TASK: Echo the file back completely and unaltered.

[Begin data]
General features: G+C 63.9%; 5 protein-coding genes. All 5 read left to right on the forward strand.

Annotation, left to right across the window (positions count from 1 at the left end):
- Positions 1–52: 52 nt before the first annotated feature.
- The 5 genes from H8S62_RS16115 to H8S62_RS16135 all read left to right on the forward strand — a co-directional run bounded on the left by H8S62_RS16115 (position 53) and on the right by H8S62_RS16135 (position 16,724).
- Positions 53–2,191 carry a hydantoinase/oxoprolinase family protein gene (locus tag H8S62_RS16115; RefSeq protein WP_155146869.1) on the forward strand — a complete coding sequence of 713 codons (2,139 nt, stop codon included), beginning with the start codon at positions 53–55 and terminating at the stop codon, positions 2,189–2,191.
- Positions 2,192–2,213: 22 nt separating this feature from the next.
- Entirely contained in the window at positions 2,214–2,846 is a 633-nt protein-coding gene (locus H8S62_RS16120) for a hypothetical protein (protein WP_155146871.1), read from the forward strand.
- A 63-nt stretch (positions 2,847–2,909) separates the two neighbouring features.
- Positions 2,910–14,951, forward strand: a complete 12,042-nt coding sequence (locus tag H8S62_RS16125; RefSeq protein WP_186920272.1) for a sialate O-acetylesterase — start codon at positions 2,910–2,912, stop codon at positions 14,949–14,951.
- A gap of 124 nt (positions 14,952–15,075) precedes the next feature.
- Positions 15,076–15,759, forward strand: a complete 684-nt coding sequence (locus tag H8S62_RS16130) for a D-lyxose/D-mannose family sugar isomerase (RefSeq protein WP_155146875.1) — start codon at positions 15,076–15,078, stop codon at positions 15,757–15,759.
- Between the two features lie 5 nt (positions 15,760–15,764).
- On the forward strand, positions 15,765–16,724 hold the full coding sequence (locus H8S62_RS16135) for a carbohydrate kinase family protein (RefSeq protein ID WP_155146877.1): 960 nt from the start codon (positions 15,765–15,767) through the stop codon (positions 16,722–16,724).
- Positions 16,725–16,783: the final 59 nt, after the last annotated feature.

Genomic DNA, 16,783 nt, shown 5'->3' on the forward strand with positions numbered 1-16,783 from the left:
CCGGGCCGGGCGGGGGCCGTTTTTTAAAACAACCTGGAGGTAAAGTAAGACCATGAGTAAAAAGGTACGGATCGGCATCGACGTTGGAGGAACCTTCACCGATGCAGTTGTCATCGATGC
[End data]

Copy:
General features: G+C 63.9%; 5 protein-coding genes. All 5 read left to right on the forward strand.

Annotation, left to right across the window (positions count from 1 at the left end):
- Positions 1–52: 52 nt before the first annotated feature.
- The 5 genes from H8S62_RS16115 to H8S62_RS16135 all read left to right on the forward strand — a co-directional run bounded on the left by H8S62_RS16115 (position 53) and on the right by H8S62_RS16135 (position 16,724).
- Positions 53–2,191 carry a hydantoinase/oxoprolinase family protein gene (locus tag H8S62_RS16115; RefSeq protein WP_155146869.1) on the forward strand — a complete coding sequence of 713 codons (2,139 nt, stop codon included), beginning with the start codon at positions 53–55 and terminating at the stop codon, positions 2,189–2,191.
- Positions 2,192–2,213: 22 nt separating this feature from the next.
- Entirely contained in the window at positions 2,214–2,846 is a 633-nt protein-coding gene (locus H8S62_RS16120) for a hypothetical protein (protein WP_155146871.1), read from the forward strand.
- A 63-nt stretch (positions 2,847–2,909) separates the two neighbouring features.
- Positions 2,910–14,951, forward strand: a complete 12,042-nt coding sequence (locus tag H8S62_RS16125; RefSeq protein WP_186920272.1) for a sialate O-acetylesterase — start codon at positions 2,910–2,912, stop codon at positions 14,949–14,951.
- A gap of 124 nt (positions 14,952–15,075) precedes the next feature.
- Positions 15,076–15,759, forward strand: a complete 684-nt coding sequence (locus tag H8S62_RS16130) for a D-lyxose/D-mannose family sugar isomerase (RefSeq protein WP_155146875.1) — start codon at positions 15,076–15,078, stop codon at positions 15,757–15,759.
- Between the two features lie 5 nt (positions 15,760–15,764).
- On the forward strand, positions 15,765–16,724 hold the full coding sequence (locus H8S62_RS16135) for a carbohydrate kinase family protein (RefSeq protein ID WP_155146877.1): 960 nt from the start codon (positions 15,765–15,767) through the stop codon (positions 16,722–16,724).
- Positions 16,725–16,783: the final 59 nt, after the last annotated feature.

Genomic DNA, 16,783 nt, shown 5'->3' on the forward strand with positions numbered 1-16,783 from the left:
CCGGGCCGGGCGGGGGCCGTTTTTTAAAACAACCTGGAGGTAAAGTAAGACCATGAGTAAAAAGGTACGGATCGGCATCGACGTTGGAGGAACCTTCACCGATGCAGTTGTCATCGATGC